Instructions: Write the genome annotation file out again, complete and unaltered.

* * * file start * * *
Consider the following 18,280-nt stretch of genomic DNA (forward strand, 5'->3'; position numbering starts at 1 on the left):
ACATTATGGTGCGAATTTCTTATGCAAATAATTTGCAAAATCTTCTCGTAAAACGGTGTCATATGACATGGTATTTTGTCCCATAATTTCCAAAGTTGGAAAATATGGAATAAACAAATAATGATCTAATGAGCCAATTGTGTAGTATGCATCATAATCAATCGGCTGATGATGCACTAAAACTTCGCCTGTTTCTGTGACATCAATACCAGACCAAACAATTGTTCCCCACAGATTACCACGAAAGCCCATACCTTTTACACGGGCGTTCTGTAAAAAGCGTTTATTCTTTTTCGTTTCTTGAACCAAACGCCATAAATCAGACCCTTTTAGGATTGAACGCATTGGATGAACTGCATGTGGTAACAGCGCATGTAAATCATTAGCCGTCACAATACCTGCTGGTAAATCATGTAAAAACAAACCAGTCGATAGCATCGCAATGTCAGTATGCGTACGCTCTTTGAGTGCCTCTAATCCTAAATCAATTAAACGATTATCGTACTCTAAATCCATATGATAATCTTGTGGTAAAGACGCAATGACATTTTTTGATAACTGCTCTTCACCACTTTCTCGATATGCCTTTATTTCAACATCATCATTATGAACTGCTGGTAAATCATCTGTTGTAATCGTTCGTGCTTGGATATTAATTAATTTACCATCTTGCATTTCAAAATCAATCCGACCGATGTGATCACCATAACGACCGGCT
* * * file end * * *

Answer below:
Consider the following 18,280-nt stretch of genomic DNA (forward strand, 5'->3'; position numbering starts at 1 on the left):
ACATTATGGTGCGAATTTCTTATGCAAATAATTTGCAAAATCTTCTCGTAAAACGGTGTCATATGACATGGTATTTTGTCCCATAATTTCCAAAGTTGGAAAATATGGAATAAACAAATAATGATCTAATGAGCCAATTGTGTAGTATGCATCATAATCAATCGGCTGATGATGCACTAAAACTTCGCCTGTTTCTGTGACATCAATACCAGACCAAACAATTGTTCCCCACAGATTACCACGAAAGCCCATACCTTTTACACGGGCGTTCTGTAAAAAGCGTTTATTCTTTTTCGTTTCTTGAACCAAACGCCATAAATCAGACCCTTTTAGGATTGAACGCATTGGATGAACTGCATGTGGTAACAGCGCATGTAAATCATTAGCCGTCACAATACCTGCTGGTAAATCATGTAAAAACAAACCAGTCGATAGCATCGCAATGTCAGTATGCGTACGCTCTTTGAGTGCCTCTAATCCTAAATCAATTAAACGATTATCGTACTCTAAATCCATATGATAATCTTGTGGTAAAGACGCAATGACATTTTTTGATAACTGCTCTTCACCACTTTCTCGATATGCCTTTATTTCAACATCATCATTATGAACTGCTGGTAAATCATCTGTTGTAATCGTTCGTGCTTGGATATTAATTAATTTACCATCTTGCATTTCAAAATCAATCCGACCGATGTGATCACCATAACGACCGGCT